The challenges of playing match-maker between startups and investors in an all-digital format isn’t as big of a problem for Stanley+Techstars, said Claudia Reuter, who oversees the program in Hartford run by Stanley and Colorado-based accelerator Techstars. That’s because Techstars invests up to $120,000 in each startup that participates in about 50 accelerators the company runs worldwide each year.

Social entrepreneurship

The all-digital approach does disrupt the camaraderie company founders develop with each other over time, said Reinout Engleberts, a participant in Upward Labs’ most recent cohort (which held its demo day online this month), and CEO and co-founder of Sensara, a Netherlands-based company whose hardware and software monitors assisted-living residents.

That problem goes beyond missing out on socializing and making friends with like-minded individuals, Pollock said.

A lot of innovation comes from spontaneous interaction.

“You’re not able to riff, to turn around and talk to somebody at another desk,” Pollock said. “I think that’s going to be the hardest part.”

Shana Schlossberg, CEO and Founder, Upward

Upward Labs’ new startup cohort focused on age-tech and building-tech products is scheduled to start May 18, said Shana Schlossberg, CEO and founder of co-working space Upward in Hartford, which oversees Upward Labs.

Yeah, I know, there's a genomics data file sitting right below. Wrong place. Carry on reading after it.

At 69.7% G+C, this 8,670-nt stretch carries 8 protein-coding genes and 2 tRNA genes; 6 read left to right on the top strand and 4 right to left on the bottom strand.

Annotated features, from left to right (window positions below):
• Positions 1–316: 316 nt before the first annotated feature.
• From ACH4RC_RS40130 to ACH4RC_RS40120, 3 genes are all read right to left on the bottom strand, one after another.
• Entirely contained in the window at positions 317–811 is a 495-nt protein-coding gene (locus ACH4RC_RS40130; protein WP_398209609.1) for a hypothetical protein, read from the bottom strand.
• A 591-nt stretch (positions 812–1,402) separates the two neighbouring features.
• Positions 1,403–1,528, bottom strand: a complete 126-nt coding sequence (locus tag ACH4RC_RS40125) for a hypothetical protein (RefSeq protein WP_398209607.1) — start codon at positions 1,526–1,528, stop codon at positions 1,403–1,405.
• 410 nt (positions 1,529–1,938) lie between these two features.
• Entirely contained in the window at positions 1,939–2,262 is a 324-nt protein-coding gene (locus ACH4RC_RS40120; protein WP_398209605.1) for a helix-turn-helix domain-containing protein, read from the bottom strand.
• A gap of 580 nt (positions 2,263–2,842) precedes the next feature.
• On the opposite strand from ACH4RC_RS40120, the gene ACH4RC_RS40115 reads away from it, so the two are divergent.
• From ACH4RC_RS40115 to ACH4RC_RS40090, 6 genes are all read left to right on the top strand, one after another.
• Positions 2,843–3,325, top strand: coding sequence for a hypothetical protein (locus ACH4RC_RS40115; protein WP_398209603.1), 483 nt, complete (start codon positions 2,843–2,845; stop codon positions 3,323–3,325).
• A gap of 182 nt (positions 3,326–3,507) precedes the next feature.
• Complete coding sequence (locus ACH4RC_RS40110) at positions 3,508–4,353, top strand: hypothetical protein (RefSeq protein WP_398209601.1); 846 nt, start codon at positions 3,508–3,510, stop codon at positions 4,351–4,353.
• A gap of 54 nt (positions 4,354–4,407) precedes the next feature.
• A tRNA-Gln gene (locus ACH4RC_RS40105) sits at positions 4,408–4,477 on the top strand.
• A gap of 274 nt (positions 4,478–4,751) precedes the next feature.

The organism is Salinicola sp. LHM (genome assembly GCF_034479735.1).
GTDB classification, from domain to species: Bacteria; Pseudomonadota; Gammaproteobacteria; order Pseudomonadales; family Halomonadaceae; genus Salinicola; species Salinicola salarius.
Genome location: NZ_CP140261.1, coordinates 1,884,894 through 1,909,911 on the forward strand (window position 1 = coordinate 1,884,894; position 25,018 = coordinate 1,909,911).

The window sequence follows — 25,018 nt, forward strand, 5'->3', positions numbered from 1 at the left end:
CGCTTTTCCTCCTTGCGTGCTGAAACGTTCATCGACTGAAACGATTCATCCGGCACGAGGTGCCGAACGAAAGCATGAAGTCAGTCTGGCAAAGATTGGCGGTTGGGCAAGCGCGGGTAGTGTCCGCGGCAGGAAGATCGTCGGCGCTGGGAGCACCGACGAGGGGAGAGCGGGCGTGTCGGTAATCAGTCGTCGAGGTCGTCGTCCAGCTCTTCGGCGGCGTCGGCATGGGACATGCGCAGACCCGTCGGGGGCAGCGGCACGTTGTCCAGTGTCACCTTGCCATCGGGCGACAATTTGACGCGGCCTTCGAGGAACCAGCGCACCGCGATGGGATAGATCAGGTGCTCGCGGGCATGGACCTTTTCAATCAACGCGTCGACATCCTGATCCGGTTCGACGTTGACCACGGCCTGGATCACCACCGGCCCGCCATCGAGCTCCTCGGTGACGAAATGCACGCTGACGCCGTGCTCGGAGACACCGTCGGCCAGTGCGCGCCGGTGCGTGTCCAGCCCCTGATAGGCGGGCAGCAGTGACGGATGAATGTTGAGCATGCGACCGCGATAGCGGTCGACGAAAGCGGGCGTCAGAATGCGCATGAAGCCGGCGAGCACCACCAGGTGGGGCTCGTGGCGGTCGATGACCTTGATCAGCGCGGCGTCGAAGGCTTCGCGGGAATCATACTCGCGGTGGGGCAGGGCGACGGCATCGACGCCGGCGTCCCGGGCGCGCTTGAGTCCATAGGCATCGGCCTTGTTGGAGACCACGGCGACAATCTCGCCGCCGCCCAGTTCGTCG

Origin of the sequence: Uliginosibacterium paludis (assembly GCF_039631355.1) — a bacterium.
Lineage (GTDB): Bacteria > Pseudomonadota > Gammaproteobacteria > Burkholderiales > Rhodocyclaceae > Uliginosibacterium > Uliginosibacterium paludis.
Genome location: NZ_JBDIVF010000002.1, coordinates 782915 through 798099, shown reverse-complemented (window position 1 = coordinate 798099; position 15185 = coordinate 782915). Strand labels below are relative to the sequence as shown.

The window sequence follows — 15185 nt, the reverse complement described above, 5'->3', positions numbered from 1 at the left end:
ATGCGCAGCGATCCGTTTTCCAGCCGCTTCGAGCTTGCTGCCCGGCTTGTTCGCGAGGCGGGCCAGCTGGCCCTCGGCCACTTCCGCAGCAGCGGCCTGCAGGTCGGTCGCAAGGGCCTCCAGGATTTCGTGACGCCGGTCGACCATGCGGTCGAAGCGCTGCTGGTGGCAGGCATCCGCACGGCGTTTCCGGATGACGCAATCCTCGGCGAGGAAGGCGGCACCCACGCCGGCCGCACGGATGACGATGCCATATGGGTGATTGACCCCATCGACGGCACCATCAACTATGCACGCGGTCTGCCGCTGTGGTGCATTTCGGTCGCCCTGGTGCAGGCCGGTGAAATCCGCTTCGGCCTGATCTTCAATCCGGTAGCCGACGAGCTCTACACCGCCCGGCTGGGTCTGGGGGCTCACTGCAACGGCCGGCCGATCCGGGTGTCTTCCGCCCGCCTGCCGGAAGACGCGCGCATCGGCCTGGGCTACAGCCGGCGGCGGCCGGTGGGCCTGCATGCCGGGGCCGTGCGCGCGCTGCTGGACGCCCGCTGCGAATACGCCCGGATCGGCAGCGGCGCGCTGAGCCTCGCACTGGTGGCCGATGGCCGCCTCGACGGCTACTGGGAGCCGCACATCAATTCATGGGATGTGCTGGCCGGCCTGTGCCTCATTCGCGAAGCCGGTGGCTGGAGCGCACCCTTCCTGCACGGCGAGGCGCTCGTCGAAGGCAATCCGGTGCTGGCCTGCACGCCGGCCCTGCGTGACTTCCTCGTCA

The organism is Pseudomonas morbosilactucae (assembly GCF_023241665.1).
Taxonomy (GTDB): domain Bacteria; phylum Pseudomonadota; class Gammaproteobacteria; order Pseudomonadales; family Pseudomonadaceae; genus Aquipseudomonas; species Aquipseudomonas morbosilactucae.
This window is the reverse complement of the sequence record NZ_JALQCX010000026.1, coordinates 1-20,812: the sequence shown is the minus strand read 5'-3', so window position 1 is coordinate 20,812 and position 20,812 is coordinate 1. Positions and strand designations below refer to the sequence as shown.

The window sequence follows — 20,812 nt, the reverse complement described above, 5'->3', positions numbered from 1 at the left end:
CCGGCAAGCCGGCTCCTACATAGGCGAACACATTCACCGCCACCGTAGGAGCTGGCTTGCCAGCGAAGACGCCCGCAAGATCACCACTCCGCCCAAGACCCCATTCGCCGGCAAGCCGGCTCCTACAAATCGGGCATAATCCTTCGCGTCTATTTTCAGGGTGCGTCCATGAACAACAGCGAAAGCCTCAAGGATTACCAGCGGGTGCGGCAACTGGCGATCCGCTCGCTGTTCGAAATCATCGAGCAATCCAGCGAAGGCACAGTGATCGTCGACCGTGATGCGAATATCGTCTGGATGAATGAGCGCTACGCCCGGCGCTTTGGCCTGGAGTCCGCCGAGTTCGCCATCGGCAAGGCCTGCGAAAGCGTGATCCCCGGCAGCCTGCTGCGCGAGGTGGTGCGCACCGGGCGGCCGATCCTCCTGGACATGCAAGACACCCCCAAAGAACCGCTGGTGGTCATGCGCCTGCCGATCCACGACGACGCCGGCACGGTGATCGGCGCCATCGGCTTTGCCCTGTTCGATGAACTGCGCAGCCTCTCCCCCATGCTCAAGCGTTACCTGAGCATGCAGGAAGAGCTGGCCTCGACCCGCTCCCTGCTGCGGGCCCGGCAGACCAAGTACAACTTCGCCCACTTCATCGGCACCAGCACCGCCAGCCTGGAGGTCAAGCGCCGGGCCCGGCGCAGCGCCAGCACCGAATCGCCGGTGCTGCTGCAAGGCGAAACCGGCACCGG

Schlossberg said things have run smoothly online, and she expects the new cohort will see more, not fewer opportunities to woo investors, since their technologies are relevant to problems exacerbated by the pandemic. However, she doesn’t think the current crisis will cause a broad shift to online-only accelerators.

“I think that if we’re looking at a society where no one stands beside each other you can say goodbye to … everything,” Schlossberg said.

Pollock, the accelerator advisor, said he doesn’t think the pandemic will eliminate in-person accelerators altogether, but it might lead to some going digital-only. When he informally polled a handful of startup-accelerator operators, about a third said they were strongly considering a permanent change to a strictly online program.

“It’s becoming more commonplace,” Pollock said, adding that he thinks there is more to be gained than lost in increasing the use of online tools in startup accelerator programs. “I think it’s going to be a net positive.”